Rxivist logo

An Integrative Analysis of the Age-Associated Genomic, Transcriptomic and Epigenetic Landscape across Cancers

By Kasit Chatsirisupachai, Tom Lesluyes, Luminita Paraoan, Peter Van Loo, João Pedro de Magalhães

Posted 25 Aug 2020
bioRxiv DOI: 10.1101/2020.08.25.266403

Age is the most important risk factor for cancer, as cancer incidence and mortality increase with age. However, how molecular alterations in tumours differ among patients of different age remains largely unexplored. Here, using data from The Cancer Genome Atlas, we comprehensively characterised genomic, transcriptomic and epigenetic alterations in relation to patients age across cancer types. We showed that tumours from older patients present an overall increase in genomic instability, somatic copy-number alterations (SCNAs) and somatic mutations. Age-associated SCNAs and mutations were identified in several cancer-driver genes across different cancer types. The largest age-related genomic differences were found in gliomas and endometrial cancer. We identified age-related global transcriptomic changes and demonstrated that these genes are controlled by age-associated DNA methylation changes. This study provides a comprehensive view of age-associated alterations in cancer and underscores age as an important factor to consider in cancer research and clinical practice. ### Competing Interest Statement The authors have declared no competing interest.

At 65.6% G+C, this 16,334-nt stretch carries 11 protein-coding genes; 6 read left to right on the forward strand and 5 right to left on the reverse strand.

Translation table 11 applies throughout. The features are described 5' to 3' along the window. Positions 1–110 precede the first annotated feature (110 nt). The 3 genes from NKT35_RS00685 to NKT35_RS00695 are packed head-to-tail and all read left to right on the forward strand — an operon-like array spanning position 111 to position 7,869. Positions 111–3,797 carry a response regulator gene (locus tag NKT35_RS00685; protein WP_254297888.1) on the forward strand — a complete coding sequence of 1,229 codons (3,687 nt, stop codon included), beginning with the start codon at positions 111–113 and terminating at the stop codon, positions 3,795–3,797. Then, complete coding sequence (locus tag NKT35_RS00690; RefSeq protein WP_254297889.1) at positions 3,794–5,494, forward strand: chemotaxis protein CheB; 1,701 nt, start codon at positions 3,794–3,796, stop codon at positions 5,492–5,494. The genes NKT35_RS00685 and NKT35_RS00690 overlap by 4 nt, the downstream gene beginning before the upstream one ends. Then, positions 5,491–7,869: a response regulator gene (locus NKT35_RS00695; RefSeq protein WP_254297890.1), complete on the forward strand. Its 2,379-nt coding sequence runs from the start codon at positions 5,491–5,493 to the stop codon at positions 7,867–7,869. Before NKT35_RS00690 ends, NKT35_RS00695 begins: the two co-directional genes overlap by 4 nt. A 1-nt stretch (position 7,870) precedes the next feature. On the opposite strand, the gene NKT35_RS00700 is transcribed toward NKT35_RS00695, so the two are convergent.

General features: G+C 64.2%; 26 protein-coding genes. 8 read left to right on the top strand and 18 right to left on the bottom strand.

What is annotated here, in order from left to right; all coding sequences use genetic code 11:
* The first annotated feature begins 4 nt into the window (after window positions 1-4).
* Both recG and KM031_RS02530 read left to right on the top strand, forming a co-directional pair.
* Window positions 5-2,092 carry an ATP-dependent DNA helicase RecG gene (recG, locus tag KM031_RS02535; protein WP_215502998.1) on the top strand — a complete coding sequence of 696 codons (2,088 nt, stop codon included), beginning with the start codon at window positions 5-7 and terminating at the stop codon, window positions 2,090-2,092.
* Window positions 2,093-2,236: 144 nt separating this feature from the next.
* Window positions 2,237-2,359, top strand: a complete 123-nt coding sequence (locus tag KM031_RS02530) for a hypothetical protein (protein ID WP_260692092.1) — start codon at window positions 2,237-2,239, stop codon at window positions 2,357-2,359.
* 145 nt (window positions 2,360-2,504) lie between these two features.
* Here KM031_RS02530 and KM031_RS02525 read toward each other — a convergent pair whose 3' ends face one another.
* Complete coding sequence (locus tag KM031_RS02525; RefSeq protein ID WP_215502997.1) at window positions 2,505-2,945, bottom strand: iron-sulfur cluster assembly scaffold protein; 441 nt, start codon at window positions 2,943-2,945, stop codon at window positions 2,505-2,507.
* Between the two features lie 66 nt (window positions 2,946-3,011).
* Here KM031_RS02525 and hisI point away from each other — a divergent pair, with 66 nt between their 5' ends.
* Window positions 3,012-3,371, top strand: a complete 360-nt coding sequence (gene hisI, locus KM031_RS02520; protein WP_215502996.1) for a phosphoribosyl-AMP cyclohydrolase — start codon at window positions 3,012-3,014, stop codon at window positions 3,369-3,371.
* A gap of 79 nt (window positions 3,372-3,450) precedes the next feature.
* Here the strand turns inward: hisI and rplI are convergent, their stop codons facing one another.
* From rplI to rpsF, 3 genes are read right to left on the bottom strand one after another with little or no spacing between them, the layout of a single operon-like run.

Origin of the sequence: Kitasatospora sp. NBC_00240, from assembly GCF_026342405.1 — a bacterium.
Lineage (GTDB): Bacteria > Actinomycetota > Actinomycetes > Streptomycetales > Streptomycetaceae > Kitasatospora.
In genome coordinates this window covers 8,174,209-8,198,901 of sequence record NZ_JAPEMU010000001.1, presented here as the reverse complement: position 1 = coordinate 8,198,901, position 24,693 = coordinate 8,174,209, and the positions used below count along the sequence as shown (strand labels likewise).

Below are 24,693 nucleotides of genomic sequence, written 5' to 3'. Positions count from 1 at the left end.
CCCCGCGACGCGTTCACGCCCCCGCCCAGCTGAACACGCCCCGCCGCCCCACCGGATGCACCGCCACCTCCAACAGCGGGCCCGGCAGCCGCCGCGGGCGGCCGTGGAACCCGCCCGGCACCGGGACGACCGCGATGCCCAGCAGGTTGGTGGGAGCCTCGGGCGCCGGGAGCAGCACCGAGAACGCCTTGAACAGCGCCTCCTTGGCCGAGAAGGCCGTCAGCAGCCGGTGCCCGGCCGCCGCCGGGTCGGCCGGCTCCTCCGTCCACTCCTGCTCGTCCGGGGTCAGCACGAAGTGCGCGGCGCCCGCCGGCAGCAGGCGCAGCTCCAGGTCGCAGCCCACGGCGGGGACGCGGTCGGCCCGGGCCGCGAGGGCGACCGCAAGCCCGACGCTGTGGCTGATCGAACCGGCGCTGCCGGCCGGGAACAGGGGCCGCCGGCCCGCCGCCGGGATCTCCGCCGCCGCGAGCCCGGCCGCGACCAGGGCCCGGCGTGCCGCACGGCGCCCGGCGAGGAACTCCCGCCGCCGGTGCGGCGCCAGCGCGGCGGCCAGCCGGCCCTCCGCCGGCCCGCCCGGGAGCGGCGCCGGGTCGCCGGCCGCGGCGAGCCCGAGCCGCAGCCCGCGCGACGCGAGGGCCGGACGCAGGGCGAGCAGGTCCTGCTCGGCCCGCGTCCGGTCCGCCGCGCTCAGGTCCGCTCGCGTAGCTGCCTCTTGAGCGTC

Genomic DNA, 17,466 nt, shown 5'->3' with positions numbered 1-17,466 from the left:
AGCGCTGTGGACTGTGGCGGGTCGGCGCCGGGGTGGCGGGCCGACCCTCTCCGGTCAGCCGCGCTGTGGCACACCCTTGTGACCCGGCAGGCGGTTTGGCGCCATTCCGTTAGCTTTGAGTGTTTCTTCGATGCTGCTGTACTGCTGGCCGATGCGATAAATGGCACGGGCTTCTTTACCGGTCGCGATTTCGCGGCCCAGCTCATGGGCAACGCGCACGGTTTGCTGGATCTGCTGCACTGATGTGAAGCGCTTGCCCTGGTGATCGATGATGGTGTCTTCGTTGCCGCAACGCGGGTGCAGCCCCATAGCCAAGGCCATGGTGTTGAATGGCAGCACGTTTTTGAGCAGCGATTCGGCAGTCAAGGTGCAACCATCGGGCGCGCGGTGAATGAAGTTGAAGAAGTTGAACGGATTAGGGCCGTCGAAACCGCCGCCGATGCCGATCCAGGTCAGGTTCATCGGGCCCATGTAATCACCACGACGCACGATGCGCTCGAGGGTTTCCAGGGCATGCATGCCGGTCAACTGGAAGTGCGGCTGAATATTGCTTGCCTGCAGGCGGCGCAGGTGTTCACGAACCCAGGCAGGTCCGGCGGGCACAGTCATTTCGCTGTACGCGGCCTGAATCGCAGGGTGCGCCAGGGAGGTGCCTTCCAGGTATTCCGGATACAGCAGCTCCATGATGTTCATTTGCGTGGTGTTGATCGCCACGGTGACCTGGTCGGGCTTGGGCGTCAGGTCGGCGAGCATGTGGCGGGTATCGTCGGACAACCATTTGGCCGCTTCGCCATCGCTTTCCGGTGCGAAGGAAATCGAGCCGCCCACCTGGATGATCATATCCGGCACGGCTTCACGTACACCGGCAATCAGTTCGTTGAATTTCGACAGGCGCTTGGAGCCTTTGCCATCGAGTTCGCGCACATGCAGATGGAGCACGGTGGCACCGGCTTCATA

Download data

  • Downloaded 387 times
  • Download rankings, all-time:
    • Site-wide: 48,350 out of 100,838
    • In cancer biology: 1,536 out of 3,611
  • Year to date:
    • Site-wide: 11,142 out of 100,838
  • Since beginning of last month:
    • Site-wide: 2,931 out of 100,838

Altmetric data

Downloads over time

Distribution of downloads per paper, site-wide


Sign up for the Rxivist weekly newsletter! (Click here for more details.)


  • 20 Oct 2020: Support for sorting preprints using Twitter activity has been removed, at least temporarily, until a new source of social media activity data becomes available.
  • 18 Dec 2019: We're pleased to announce PanLingua, a new tool that enables you to search for machine-translated bioRxiv preprints using more than 100 different languages.
  • 21 May 2019: PLOS Biology has published a community page about Rxivist.org and its design.
  • 10 May 2019: The paper analyzing the Rxivist dataset has been published at eLife.
  • 1 Mar 2019: We now have summary statistics about bioRxiv downloads and submissions.
  • 8 Feb 2019: Data from Altmetric is now available on the Rxivist details page for every preprint. Look for the "donut" under the download metrics.
  • 30 Jan 2019: preLights has featured the Rxivist preprint and written about our findings.
  • 22 Jan 2019: Nature just published an article about Rxivist and our data.
  • 13 Jan 2019: The Rxivist preprint is live!